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A-158 / 510 TITLE PURPOSE National Longitudinal Surveys of the Labor Market Experience of: Young Women, Young Men, Mature Women, and Mature Men This series of longitudinal surveys was initiated to ex- plore the labor market experiences over time of several unique cohorts facing employment problems of particular concern to policy makers. The school-to-work transi- tion, initial occupational choice, adaptation to the work of work, the work-family interface and attainment of stable employment are issues of concern for the cohorts of young men, aged 14-24 in 1966 and young women, aged 14-24 in 1968. For middle aged men, aged 45-59 in 1966, issues of declining health, unemployment, the obsolescence of skills, and age discrimination are of concern. Among women 30-44 in 1967, the key issue initially was labor force re-entry for women as their children became older. Subsequently, issues associated with women's retirement became important. Following these cohorts over time enables analysts both to de- scribe the situations of different population groups and to understand the factors that are antecedents and consequences of situations ranging from education and employment, to marriage and family, to economic status. SPONSORSHIP These four longitudinal surveys were initiated by the Off ice of Manpower Policy Evaluation, and Research of the Department of Labor. The Center for Human Research of Ohio State University has developed the question- naires and makes computer tapes and a wide range of documentation available. Field work is conducted by the U.S. Bureau of the Census. DESIGN Each of the four age-sex cohorts is represented by a multi-stage probability sample. To provide samples of blacks that would produce statistically reliable sta- tistics, households in enumeration districts that were primarily black were sampled at a rate between three and four times that of other households. From over 35,000 inhabited housing units, a sample of 5050 men 45-59 was interviewed. A sample of 5225 males 14-24, excluding males on active military service was inter- viewed. Five thousand eight-three women, 30-44, and 5,159 young women 14-24 were also interviewed. The total number of households represented in the four NLS samples is 13,582; thus the sample includes a number of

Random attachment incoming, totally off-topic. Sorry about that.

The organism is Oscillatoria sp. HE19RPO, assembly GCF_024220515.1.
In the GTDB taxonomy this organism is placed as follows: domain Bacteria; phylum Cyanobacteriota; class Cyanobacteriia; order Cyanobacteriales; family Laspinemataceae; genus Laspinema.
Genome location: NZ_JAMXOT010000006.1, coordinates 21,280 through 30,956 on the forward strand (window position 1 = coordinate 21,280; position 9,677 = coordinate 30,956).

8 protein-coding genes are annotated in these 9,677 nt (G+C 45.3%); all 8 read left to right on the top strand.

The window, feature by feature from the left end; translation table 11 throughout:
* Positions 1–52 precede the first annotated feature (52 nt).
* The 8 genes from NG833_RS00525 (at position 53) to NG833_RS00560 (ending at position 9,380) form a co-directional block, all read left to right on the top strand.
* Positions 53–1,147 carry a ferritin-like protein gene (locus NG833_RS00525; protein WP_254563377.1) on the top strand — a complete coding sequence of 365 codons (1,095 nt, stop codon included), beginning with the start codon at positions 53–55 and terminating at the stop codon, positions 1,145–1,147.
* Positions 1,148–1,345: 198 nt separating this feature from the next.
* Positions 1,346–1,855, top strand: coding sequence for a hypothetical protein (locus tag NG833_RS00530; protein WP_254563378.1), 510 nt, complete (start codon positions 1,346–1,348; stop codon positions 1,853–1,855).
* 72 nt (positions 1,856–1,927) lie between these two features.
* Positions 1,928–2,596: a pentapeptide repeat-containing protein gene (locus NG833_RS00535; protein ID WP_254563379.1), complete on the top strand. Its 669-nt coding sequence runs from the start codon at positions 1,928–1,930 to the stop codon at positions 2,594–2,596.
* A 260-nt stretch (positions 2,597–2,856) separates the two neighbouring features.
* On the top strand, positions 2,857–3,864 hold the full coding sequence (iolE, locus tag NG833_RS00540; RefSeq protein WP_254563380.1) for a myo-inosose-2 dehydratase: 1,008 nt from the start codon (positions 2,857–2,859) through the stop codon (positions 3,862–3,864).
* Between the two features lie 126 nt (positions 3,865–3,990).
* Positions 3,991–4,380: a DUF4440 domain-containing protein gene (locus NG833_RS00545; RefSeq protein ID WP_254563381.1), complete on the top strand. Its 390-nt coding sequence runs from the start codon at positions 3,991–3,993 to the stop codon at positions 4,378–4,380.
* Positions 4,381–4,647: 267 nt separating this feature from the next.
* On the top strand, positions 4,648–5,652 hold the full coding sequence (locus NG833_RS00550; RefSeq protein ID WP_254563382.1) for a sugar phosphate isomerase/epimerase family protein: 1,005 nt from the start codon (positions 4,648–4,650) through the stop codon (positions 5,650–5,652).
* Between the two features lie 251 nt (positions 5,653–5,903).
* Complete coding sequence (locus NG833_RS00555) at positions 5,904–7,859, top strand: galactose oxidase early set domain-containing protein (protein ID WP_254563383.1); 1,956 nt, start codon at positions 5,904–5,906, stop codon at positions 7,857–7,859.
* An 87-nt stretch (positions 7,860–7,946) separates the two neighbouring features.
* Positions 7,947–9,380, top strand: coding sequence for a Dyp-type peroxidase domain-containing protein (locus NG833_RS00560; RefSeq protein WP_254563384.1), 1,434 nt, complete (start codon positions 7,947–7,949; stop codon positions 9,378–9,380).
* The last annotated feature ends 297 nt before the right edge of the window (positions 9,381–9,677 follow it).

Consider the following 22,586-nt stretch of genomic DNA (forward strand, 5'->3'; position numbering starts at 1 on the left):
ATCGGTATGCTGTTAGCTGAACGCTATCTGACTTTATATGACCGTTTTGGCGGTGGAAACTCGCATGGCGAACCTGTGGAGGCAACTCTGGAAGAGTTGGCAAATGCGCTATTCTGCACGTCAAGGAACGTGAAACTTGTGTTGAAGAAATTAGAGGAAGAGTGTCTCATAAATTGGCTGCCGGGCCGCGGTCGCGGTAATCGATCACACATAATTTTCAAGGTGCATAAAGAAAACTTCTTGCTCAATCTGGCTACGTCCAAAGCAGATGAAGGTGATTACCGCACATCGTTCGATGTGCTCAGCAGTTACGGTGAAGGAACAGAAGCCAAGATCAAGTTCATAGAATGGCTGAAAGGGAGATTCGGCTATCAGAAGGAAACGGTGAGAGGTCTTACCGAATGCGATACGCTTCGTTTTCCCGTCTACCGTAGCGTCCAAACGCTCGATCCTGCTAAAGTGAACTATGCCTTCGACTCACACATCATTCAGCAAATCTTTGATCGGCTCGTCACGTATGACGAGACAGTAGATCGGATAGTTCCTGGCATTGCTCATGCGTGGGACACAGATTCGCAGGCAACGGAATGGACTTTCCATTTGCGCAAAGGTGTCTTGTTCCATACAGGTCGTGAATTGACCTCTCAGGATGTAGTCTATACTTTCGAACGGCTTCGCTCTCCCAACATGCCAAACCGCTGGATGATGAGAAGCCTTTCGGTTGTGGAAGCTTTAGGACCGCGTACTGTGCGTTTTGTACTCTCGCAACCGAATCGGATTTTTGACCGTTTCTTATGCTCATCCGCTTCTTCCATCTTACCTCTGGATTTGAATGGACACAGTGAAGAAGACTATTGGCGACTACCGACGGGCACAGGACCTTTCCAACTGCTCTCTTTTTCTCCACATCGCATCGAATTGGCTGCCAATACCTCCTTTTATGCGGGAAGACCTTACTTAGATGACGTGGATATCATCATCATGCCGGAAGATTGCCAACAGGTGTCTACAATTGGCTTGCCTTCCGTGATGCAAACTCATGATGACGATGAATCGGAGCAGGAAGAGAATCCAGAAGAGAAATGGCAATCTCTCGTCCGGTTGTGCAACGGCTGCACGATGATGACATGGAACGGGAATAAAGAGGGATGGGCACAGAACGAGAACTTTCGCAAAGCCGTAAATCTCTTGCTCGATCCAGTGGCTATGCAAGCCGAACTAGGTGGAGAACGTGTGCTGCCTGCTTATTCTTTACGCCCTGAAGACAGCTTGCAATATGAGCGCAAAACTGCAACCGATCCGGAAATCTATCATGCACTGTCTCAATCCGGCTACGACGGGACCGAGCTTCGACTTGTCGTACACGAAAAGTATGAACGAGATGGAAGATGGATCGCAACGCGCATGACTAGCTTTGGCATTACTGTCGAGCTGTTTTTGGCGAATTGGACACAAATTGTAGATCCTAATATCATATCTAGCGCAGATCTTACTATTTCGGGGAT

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A-159 / 511 families that have contributed more than one respondent. Initially, most interviews were conducted in person; however the majority of the interviews conducted in person; however the majority of the interviews conducted during the 1970s were done on the telephone. Data have been weighted to adjust for over-sam- pling and for sample attrition; when weighted, the data are nationally representative. As of the 15-year interview points, approximately 56 percent of the males originally 45-59, 65 percent of the younger men, and about 70 percent of the two women's cohorts interviewed initially were still being interviewed. PERIODICITY Young women were interviewed annually between 1968 and 1973, in 1975, 1977, 1978, 1980, 1982, 1983 and 1985. Further interviews are planned for 1987 and 1988. Women were interviewed annually between 1967-69, in 1971-1972, 1974, 1976, 1977, 1979, 1981, 1982, and 1984. Interviews are tentatively planned for 1986 and 1987. Young men were interviewed annually between 1966 and 1971, in 1975, 1976, 1978, 1980, and 1983. Further interviews have been cancelledO Men were interviewed annually between 1966 and 1969, in 1971, 1973, 1975, 1976, 1978, 1980, 1981, and 1983. Further interviews have been cancelled. CONTENT In keeping with the primary orientation of the surveys toward labor force issues, numerous questions focus on employment experience, unemployment, income, and training. However, quite a bit of information was collected about the family background and the social and economic status of the family as well. None of the respondents were still children after the mid-1970s; however, a ma jor ity of the young women and young men had become parents by the 1980s, and some limited in- formation is available about their children. Consider- able information, shown below, was collected on the family situation of the young men and young women respondents when they were growing up.
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A-160 / 512 AVAILABILITY Data tapes and complete documentation as well as a publications list are available from the Center for Human Resource Research, 5701 North High Street, Worthington, Ohio 43085. Contact: Pat Rhoton or the respect ive cohort coord inator s: Mature men - G ilbert Nestel Mature women - Lois Shaw Young men - Stephen H ills Young women - Frank Mott, or Pr incipal Investigator for the NLS - Ken Wolpin ~ 514 888-8238 or (614) 422-7337